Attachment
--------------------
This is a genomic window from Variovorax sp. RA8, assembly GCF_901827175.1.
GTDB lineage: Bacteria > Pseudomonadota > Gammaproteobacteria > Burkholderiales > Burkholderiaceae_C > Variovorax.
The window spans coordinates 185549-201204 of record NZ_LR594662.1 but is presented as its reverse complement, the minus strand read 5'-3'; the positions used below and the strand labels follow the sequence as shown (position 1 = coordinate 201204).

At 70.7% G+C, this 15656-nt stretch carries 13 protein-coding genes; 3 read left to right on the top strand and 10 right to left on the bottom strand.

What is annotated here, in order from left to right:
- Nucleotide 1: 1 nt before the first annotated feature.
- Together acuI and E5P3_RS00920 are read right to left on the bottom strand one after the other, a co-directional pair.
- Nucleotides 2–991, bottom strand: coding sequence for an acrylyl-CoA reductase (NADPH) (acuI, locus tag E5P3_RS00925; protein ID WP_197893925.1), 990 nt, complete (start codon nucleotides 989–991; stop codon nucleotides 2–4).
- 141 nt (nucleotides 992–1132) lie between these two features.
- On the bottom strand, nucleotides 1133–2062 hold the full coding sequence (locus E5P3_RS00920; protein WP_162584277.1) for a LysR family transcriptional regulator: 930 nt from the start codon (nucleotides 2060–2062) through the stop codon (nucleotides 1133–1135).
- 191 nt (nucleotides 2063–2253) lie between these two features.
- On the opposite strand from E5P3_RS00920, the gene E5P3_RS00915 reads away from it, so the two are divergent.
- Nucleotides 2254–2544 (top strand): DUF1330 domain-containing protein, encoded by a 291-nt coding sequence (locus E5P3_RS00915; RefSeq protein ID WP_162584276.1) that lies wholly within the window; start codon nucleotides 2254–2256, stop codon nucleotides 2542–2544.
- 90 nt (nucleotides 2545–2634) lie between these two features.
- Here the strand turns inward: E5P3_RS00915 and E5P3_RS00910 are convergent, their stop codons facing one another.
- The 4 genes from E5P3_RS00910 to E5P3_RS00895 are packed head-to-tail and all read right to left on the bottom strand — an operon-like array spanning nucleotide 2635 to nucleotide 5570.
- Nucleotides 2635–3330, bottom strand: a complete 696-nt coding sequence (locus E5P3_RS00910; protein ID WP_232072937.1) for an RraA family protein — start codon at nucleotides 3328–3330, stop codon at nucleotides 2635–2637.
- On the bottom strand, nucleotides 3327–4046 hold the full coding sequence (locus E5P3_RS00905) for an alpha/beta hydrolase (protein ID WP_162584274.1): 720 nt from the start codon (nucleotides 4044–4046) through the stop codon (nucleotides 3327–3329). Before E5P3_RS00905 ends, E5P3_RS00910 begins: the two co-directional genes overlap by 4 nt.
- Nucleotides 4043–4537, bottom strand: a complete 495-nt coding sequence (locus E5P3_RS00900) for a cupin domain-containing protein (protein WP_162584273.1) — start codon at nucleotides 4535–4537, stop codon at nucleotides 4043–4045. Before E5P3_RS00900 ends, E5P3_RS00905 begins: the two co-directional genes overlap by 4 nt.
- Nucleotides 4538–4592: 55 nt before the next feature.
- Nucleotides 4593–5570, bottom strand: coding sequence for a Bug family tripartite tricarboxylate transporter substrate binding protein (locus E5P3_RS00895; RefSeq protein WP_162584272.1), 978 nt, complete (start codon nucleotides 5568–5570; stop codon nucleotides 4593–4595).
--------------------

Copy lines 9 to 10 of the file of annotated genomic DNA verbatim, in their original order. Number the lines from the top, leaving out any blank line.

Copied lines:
- 141 nt (nucleotides 992–1132) lie between these two features.
- On the bottom strand, nucleotides 1133–2062 hold the full coding sequence (locus E5P3_RS00920; protein WP_162584277.1) for a LysR family transcriptional regulator: 930 nt from the start codon (nucleotides 2060–2062) through the stop codon (nucleotides 1133–1135).